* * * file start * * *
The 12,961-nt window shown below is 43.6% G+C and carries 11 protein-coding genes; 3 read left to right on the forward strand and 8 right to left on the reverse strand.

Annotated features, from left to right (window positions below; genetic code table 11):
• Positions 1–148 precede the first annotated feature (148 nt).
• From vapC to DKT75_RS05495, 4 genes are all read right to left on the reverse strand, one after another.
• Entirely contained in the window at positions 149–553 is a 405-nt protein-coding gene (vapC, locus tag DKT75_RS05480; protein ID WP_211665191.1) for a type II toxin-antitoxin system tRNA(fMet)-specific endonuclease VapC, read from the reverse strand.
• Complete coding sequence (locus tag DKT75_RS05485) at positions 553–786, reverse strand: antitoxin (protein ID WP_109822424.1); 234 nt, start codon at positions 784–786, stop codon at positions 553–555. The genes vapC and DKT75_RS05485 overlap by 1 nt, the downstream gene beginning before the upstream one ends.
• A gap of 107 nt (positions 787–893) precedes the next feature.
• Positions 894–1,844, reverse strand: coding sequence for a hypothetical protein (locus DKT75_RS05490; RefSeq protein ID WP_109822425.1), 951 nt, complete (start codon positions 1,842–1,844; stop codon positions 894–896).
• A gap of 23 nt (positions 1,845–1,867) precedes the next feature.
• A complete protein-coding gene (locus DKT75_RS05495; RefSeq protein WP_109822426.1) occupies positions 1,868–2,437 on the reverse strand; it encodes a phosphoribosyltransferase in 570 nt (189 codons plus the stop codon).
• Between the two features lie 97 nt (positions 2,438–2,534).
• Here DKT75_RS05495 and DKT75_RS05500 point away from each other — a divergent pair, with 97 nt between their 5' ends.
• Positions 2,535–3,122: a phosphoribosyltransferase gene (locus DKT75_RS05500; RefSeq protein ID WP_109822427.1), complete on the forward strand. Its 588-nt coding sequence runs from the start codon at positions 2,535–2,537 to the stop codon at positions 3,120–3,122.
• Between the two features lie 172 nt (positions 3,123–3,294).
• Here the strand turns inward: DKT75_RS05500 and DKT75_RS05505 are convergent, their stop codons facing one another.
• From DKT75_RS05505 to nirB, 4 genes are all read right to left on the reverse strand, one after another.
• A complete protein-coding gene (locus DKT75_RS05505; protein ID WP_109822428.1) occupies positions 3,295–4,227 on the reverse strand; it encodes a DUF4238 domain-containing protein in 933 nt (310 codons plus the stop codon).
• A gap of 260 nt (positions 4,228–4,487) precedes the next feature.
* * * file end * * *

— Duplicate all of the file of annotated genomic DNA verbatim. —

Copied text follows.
The 12,961-nt window shown below is 43.6% G+C and carries 11 protein-coding genes; 3 read left to right on the forward strand and 8 right to left on the reverse strand.

Annotated features, from left to right (window positions below; genetic code table 11):
• Positions 1–148 precede the first annotated feature (148 nt).
• From vapC to DKT75_RS05495, 4 genes are all read right to left on the reverse strand, one after another.
• Entirely contained in the window at positions 149–553 is a 405-nt protein-coding gene (vapC, locus tag DKT75_RS05480; protein ID WP_211665191.1) for a type II toxin-antitoxin system tRNA(fMet)-specific endonuclease VapC, read from the reverse strand.
• Complete coding sequence (locus tag DKT75_RS05485) at positions 553–786, reverse strand: antitoxin (protein ID WP_109822424.1); 234 nt, start codon at positions 784–786, stop codon at positions 553–555. The genes vapC and DKT75_RS05485 overlap by 1 nt, the downstream gene beginning before the upstream one ends.
• A gap of 107 nt (positions 787–893) precedes the next feature.
• Positions 894–1,844, reverse strand: coding sequence for a hypothetical protein (locus DKT75_RS05490; RefSeq protein ID WP_109822425.1), 951 nt, complete (start codon positions 1,842–1,844; stop codon positions 894–896).
• A gap of 23 nt (positions 1,845–1,867) precedes the next feature.
• A complete protein-coding gene (locus DKT75_RS05495; RefSeq protein WP_109822426.1) occupies positions 1,868–2,437 on the reverse strand; it encodes a phosphoribosyltransferase in 570 nt (189 codons plus the stop codon).
• Between the two features lie 97 nt (positions 2,438–2,534).
• Here DKT75_RS05495 and DKT75_RS05500 point away from each other — a divergent pair, with 97 nt between their 5' ends.
• Positions 2,535–3,122: a phosphoribosyltransferase gene (locus DKT75_RS05500; RefSeq protein ID WP_109822427.1), complete on the forward strand. Its 588-nt coding sequence runs from the start codon at positions 2,535–2,537 to the stop codon at positions 3,120–3,122.
• Between the two features lie 172 nt (positions 3,123–3,294).
• Here the strand turns inward: DKT75_RS05500 and DKT75_RS05505 are convergent, their stop codons facing one another.
• From DKT75_RS05505 to nirB, 4 genes are all read right to left on the reverse strand, one after another.
• A complete protein-coding gene (locus DKT75_RS05505; protein ID WP_109822428.1) occupies positions 3,295–4,227 on the reverse strand; it encodes a DUF4238 domain-containing protein in 933 nt (310 codons plus the stop codon).
• A gap of 260 nt (positions 4,228–4,487) precedes the next feature.